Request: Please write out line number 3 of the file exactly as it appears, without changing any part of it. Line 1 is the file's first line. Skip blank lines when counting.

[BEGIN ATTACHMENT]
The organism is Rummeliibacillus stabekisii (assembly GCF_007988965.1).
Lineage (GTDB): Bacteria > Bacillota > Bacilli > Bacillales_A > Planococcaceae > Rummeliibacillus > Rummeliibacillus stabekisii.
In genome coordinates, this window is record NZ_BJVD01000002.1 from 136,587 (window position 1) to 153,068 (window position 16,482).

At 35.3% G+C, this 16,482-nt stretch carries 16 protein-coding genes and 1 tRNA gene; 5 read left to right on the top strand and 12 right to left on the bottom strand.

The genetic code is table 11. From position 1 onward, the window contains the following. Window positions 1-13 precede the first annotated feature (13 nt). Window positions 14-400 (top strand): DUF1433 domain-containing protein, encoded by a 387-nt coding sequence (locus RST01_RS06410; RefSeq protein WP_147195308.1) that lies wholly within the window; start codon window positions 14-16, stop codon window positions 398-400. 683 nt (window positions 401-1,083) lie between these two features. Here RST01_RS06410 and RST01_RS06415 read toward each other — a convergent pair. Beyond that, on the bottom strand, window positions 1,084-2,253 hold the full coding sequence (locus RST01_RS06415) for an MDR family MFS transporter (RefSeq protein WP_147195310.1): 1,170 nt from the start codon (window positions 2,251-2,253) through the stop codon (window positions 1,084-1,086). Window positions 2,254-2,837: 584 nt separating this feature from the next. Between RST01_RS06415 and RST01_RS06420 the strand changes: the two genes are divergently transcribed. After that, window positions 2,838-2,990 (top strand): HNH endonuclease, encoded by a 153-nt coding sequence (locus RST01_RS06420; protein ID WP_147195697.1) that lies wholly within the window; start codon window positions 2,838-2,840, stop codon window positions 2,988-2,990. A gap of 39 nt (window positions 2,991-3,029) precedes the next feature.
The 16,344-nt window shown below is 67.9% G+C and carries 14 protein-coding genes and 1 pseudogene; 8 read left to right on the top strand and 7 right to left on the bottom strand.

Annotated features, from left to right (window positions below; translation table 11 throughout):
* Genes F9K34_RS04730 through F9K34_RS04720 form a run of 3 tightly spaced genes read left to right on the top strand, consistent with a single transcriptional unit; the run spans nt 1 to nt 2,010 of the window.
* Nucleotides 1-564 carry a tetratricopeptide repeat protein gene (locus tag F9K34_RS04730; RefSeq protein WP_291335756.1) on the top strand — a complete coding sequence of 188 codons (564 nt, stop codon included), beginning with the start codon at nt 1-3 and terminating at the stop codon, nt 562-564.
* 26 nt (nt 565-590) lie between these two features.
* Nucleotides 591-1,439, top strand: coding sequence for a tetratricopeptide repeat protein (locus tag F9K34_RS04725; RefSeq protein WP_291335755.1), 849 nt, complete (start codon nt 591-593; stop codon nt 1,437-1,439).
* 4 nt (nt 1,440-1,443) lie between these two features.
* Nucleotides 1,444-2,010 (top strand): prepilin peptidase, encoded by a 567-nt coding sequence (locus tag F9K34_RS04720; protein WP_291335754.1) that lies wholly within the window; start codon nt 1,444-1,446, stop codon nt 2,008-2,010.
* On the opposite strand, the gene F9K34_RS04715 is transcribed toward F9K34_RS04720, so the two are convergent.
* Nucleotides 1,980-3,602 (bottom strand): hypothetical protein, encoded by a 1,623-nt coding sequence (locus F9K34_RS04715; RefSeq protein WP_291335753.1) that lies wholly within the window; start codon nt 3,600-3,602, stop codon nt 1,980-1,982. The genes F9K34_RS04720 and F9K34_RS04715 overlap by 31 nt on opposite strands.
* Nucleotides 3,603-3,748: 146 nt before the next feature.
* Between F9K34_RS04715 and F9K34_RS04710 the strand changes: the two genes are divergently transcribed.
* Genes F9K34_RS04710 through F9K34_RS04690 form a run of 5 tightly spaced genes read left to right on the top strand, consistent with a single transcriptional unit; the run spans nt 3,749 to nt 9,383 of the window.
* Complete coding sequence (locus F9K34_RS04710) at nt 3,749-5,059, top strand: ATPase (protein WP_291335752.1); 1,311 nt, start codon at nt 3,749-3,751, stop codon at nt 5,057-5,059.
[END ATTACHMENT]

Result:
In genome coordinates, this window is record NZ_BJVD01000002.1 from 136,587 (window position 1) to 153,068 (window position 16,482).